Even though I’m not Irish, I love to celebrate St. Patrick’s Day. It’s a holiday. That’s all I need for an excuse, although the underlying reason for celebrating St. Pat’s, at least the folklore version, is that he is a celebrity because he chased all the snakes out of Ireland. But there are many people who drink green beer every March 17th, regardless of their heritage. More than anything, it’s tradition. And keeping with tradition is what celebrations are all about.
I have tried to meld cultures with this recipe. The roasted potatoes I recommend serving alongside are what my Grandma Anna made every Friday night for dinner. They were a command performance, so in a way, that’s tradition, too.
New York Strip Steaks with Guinness Sauce and Malted Cabbage Recipe
For the Steak and Guinness Sauce:
5 tsp dijon-style mustard, divided
4 — 12 oz New York strip steaks
2 T olive oil, divided
2 T butter, softened
2 tsp flour
2 large garlic cloves, pressed
1 medium shallot, minced
1 cup low-salt beef broth
1 cup Guinness stout, or other dark, molasses type beer
1 T packed dark brown sugar
2 T soy sauce
Pat steaks dry with a clean cloth or paper towels. Let rest and air dry on a plate, or on baking rack with a baking sheet beneath it to catch any drips.
Note: removing excess liquid on meats allows them to brown better
Spread 1 tsp mustard over steaks and sprinkle with salt and pepper to taste. Let stand for 15 minutes.
Heat 1 T oil in large skillet over medium-high heat until oil is shimmering. Sear steaks about 4 minutes on each side for medium rare. You will know when to turn the meat because it will release easily from the pan. Use tongs to flip so no juices escape and don’t tug at it. The flesh should release easily from the pan. Transfer steaks to clean plate.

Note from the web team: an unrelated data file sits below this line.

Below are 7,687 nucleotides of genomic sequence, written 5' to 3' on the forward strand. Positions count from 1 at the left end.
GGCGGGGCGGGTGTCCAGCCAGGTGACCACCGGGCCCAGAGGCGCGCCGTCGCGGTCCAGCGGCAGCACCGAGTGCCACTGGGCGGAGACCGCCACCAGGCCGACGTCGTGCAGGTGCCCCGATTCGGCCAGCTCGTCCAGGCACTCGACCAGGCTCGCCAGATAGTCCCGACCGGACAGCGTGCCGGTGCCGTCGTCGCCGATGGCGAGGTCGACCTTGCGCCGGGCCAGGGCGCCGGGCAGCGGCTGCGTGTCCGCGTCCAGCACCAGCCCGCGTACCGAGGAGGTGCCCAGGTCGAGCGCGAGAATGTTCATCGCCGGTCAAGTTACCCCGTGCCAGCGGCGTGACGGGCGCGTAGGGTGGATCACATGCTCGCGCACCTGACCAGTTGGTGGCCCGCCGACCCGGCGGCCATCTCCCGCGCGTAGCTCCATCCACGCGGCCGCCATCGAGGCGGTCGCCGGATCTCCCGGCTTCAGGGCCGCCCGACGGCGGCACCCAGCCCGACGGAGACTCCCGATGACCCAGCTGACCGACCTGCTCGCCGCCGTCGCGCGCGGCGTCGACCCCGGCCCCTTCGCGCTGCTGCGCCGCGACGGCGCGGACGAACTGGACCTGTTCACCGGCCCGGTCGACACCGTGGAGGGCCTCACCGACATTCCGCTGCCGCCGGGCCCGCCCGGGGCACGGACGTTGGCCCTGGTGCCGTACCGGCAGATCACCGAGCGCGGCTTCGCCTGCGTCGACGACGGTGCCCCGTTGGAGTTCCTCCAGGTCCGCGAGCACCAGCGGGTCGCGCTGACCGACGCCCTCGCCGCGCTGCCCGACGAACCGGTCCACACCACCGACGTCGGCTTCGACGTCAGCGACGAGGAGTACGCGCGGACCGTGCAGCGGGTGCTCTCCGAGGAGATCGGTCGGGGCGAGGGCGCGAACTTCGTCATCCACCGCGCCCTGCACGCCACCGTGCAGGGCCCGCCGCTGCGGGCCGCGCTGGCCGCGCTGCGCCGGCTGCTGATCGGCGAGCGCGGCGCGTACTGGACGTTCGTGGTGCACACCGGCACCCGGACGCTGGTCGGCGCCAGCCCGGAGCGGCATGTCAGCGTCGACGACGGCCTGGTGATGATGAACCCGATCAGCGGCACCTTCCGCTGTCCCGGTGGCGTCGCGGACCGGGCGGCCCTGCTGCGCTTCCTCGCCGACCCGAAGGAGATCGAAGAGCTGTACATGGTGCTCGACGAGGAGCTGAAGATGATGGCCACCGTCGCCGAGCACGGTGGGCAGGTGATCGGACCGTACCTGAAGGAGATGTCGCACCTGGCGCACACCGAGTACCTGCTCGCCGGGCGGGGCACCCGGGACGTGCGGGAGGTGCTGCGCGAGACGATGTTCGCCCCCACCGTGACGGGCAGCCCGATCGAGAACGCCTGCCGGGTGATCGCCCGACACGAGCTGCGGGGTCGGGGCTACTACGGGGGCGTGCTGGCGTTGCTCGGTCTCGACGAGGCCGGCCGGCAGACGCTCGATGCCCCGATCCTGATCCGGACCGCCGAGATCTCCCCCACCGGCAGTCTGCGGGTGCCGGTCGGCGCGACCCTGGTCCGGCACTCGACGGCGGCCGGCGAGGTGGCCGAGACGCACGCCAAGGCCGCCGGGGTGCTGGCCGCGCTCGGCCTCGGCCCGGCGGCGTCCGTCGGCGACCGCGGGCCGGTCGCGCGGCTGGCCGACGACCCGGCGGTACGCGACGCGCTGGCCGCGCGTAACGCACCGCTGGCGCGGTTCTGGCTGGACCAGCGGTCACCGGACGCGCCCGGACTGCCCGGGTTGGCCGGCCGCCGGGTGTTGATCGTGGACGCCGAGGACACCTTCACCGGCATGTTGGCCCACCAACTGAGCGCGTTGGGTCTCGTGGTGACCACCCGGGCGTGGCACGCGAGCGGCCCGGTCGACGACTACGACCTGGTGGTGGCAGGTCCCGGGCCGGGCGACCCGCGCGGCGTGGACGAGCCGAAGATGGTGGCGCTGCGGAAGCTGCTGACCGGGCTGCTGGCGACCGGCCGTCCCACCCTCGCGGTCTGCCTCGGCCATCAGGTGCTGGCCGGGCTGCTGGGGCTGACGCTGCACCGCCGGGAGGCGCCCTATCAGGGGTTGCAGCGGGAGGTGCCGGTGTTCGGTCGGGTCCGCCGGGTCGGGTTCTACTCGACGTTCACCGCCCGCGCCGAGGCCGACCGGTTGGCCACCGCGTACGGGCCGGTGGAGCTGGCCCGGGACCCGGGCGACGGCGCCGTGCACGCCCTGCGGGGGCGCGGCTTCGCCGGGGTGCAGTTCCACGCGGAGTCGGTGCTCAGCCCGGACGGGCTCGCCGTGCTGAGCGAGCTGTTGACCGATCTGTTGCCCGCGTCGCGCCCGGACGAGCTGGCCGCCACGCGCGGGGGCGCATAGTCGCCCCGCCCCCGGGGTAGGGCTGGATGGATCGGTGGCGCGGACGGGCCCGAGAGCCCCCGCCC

Mash butter and flour in small bowl with fork, thoroughly incorporating.
Heat 1 T oil in same skillet over medium-high heat. Add garlic and shallots and sauté for 20 seconds. Add broth, bring to boil. Add stout, brown sugar, soy sauce, remaining mustard, and whisk to combine.
Slice steaks on cutting board, adding any juices that have collected on the plate to the sauce. Cover steaks with foil.
Simmer sauce uncovered until it thickens and coats the back of a spoon.
Note: this means when you run your finger down the back of a spoon after it’s been dipped in the pan sauce, there will be a clean, sauceless trail
Add butter/flour mixture to pan sauce, whisking constantly until it is smooth. Keep warm until ready to serve.
Anna’s Roasted Potatoes:
Whenever my Grandma Anna asked her grandchildren what we wanted her to cook for dinner, we requested roasted potatoes. It was more of a demand, but she always smilingly obliged. She knew a good thing. These are quick and easy, and go with a variety of roasted, sautéed, or braised meats.
2 1/2 lbs new red potatoes, washed, dried, and cut into 1 1/2 inch pieces
3 T olive oil
salt and pepper to taste
2 T sweet paprika
Heat oven to 400°F.
Place potatoes in a medium ovenproof casserole. Drizzle olive oil over potatoes. Sprinkle with salt, pepper, and paprika. Toss so oil and spices are evenly distributed. Place dish in oven and bake for about 35-40 minutes, gently stirring potatoes several times during cooking. They should develop a golden brown crust, with soft, mealy potato inside. If they finish before the sauce, cover with foil.
- Serves 4.
For Malted Cabbage:
1/2 head small cabbage, shredded into 1/2 inch strips
1/4 cup vegetable or low-salt chicken broth
3 T London Pub malt vinegar
1/2 T. Charnushka
Note: These small black salty seeds are typically found on Jewish rye bread, and are available at Penzey’s Spices. They add salt and color to your cabbage.
Heat broth in deep skillet or wok over medium-high heat until boiling. Add cabbage and cover. Steam until barely wilted, about 4 minutes. Add vinegar and charnushka and stir to combine. Serve alongside steak and potatoes.
To Serve: divide steaks among four plates, drizzle sauce over and serve with Anna’s roasted potatoes and malted cabbage. Serve with dark Irish beer. Sláinte!
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Award-winning author Emily Kemme writes about human nature, illuminating the everyday in a way that highlights its brilliance. Follow her on her blog, Feeding the Famished, https://www.facebook.com/EmilyKemme, or on Twitter @EmFeedsYou . Life inspired. Vodka tempered.